Ancient Egyptian Beer-Making: A Woman’s Job


The Ancient Egyptians (and most civilizations throughout history, frankly) are not known for being at the forefront of women’s rights. However, the art of brewing beer was almost exclusively female activity. What’s the big deal, you may be wondering? Well, beer was the lifeblood of civilization. It was a source of revelry, but also nutrition.


While the Sumerians had Ninkasi as the goddess of beer, the Egyptians had Tenenet to preside over beer-making. The earliest brewing would have been as simple as boiling down loaves of bread and letting them sit to ferment in large jars. The mixture was then strained and could be flavored with honey or herbs.


In just a few days, a clunky mess turned into drinkable beer which was consumed by the masses. It was drank before work to provide nutrients and energy, after work and at gatherings for relaxation and conversation, and sometimes used as money for bartering.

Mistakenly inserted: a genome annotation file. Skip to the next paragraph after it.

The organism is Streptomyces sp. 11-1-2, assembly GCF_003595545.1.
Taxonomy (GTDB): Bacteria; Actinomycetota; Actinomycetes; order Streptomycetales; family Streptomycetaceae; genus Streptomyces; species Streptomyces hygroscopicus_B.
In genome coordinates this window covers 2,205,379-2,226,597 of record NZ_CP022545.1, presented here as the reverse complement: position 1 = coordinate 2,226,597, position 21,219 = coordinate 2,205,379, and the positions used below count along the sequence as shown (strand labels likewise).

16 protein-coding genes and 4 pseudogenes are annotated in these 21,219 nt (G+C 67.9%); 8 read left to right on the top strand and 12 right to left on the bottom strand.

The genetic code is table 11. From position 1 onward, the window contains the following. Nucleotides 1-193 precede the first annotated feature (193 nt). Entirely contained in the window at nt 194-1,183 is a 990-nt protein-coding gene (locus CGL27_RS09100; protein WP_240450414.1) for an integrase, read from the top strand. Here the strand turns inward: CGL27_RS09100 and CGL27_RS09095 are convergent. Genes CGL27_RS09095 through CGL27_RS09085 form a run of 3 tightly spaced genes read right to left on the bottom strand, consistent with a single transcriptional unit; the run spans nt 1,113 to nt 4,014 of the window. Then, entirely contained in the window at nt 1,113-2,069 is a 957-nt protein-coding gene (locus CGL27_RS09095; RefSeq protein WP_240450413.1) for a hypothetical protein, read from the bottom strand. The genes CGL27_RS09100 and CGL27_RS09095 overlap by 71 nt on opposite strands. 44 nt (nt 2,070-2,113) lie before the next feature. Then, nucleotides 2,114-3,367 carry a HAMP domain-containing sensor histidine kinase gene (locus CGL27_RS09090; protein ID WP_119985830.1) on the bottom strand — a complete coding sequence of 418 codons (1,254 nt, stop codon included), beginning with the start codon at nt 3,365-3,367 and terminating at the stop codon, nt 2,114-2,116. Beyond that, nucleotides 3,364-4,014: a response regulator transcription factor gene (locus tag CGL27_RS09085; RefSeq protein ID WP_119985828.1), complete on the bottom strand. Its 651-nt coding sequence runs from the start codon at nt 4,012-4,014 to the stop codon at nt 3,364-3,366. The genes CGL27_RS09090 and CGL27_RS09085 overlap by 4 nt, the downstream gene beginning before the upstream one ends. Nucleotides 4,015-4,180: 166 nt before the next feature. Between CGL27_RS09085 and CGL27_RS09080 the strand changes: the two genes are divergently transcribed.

The drink would have been frothy and was drank with long straws out of bowls in order to avoid the grittiness that rose to the top. The Ancient Greeks marvelled at the Egyptian women and their brewing abilities, though they were not a fan of the product themselves and preferred wine.


In an age when women had little rights, brewing was a way to learn income and achieve a level of power and influence. Without them, there would be no beer. Without beer, then what?


Greg Caggiano is an avid food/drink blogger and the founder of Eating New Jersey. He lectures at Brookdale Community College on various historical subjects including the history of liquor and the history of prohibition in New Jersey.

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